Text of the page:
Capture Data Outside of Social Media

Meaningful social media metrics include as much data outside your social media accounts as what you capture inside these platforms. So you’ll want to ensure that you set up the rest of your sales funnel to monitor all your metrics end to end.

That means from the moment a follower first discovers your content on social media to the moment they sign up as a new paying customer.

Make sure you track social media referrals on your website using Google analytics. Ensure, too, that if you host a dedicated landing page, you are also tracking your referrals, including how those referrals convert into new email signups.

Similarly, suppose you use a third-party platform (for example, if you sell products on Esty).

In that case, find out what data (including plugins) are on offer to help you get a better picture of whether social media marketing enables you to hit your sales targets. Don’t forget about other sales funnel aspects, such as email marketing. Email autoresponders include reporting functionality to help you see the source of your referrals.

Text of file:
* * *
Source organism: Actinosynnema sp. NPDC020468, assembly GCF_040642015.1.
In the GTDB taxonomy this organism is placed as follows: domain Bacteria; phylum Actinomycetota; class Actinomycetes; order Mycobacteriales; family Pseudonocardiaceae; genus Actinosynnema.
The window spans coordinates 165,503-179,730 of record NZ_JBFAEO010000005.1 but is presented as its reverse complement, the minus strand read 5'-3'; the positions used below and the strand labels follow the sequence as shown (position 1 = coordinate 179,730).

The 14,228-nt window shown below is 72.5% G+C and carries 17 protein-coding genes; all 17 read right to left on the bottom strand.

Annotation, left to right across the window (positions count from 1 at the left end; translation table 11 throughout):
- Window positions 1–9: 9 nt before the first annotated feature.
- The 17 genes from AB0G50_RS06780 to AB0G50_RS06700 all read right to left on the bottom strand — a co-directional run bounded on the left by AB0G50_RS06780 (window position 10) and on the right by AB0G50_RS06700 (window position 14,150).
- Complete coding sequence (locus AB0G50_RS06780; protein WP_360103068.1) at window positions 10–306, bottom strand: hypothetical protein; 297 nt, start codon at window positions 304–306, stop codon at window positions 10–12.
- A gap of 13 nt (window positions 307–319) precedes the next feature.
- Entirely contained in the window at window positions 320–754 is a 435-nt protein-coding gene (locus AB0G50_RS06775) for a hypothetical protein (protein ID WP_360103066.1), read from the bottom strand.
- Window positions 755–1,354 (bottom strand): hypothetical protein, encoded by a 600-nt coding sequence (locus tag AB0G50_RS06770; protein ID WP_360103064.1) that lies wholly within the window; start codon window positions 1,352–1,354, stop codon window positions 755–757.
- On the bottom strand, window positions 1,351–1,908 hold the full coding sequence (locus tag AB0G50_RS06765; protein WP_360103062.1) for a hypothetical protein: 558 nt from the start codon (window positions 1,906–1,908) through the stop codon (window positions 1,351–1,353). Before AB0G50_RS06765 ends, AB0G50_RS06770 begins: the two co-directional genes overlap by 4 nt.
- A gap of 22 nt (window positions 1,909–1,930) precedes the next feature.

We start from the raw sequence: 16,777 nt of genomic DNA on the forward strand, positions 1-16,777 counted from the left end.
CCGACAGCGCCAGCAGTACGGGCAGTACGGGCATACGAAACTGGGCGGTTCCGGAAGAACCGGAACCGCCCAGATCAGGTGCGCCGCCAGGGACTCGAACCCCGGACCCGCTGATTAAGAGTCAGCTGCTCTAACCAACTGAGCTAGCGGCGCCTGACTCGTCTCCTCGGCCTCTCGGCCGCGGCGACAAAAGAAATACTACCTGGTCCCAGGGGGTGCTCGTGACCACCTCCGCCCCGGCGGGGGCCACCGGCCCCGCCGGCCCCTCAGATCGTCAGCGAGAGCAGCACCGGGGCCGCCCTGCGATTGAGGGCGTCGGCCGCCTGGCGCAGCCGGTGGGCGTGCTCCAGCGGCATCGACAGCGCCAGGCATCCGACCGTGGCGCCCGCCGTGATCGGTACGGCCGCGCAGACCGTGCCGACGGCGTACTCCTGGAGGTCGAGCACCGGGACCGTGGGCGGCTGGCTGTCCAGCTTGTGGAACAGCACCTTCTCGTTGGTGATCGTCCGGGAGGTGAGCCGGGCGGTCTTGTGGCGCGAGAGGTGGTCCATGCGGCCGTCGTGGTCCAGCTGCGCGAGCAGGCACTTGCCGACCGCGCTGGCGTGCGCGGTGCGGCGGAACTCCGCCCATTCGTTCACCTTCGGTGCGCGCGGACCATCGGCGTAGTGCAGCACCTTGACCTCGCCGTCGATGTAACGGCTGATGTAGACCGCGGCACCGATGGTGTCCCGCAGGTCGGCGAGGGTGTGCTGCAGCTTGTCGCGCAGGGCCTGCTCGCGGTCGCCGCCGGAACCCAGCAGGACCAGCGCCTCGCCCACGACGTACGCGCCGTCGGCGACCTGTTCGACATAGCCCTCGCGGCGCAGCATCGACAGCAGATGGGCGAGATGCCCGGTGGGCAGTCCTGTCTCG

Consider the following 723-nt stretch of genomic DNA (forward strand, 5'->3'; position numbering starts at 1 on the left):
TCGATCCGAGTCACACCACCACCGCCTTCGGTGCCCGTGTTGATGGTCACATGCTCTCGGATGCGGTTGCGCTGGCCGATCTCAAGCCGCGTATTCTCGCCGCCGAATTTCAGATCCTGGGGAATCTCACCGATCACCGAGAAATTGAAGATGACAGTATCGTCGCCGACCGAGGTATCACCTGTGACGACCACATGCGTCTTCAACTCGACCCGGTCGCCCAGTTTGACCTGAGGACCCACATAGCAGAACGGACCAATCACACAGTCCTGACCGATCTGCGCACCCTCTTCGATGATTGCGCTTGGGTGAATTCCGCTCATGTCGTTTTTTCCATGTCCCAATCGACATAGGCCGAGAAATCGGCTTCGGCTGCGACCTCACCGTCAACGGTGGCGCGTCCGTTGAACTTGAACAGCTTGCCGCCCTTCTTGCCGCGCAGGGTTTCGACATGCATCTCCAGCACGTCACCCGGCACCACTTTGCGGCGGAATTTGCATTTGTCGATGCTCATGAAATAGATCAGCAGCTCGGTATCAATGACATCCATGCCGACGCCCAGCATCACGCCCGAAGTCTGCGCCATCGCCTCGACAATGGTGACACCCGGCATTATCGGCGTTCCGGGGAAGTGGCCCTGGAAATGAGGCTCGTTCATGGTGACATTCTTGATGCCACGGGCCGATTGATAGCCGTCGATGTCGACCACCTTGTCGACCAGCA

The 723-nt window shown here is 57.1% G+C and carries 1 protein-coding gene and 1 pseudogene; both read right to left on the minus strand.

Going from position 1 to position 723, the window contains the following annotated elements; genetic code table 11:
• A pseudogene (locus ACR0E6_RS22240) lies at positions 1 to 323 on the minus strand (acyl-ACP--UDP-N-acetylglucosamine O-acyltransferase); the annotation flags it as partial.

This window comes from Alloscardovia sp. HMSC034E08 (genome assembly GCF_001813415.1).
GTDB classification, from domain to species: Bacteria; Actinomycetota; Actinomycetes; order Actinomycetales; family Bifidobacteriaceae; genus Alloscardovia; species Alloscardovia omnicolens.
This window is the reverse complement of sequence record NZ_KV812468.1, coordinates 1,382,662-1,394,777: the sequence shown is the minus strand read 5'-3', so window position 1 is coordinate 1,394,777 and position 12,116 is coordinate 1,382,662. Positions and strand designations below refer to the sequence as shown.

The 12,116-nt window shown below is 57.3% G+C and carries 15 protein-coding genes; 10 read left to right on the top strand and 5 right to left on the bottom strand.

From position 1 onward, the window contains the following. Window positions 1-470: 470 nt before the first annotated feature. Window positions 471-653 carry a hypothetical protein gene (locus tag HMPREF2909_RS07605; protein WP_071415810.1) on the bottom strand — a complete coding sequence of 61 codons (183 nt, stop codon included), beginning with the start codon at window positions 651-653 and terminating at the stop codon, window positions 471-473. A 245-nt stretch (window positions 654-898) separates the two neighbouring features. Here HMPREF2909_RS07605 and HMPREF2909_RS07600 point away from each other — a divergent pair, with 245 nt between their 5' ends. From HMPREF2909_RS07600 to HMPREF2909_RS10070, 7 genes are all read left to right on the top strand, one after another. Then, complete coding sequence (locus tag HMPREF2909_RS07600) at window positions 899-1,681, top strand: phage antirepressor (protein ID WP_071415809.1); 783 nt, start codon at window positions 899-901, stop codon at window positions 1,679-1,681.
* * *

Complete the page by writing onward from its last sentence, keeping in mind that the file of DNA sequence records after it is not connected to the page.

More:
Lastly, remember to put a financial figure against your metrics. That will help you establish your ROI. You’ll want to know what the cost is for your social media efforts. And you’ll want to know what each visitor is worth to your business when they discover you from social media.

That means typically taking the average sale value per customer or email lead.

Create Custom Reports

Having this fantastic data at your fingertips might sound exciting. Still, all that information does feel overwhelming once you start to dig into the detail.

To avoid getting blinded by too many numbers and not enough information, create custom reports that offer a quick-glance headline of your key metrics.


Most good analytics platforms have this functionality as standard. Still, you might need to hire a specialist to help you create the correct reports for your business.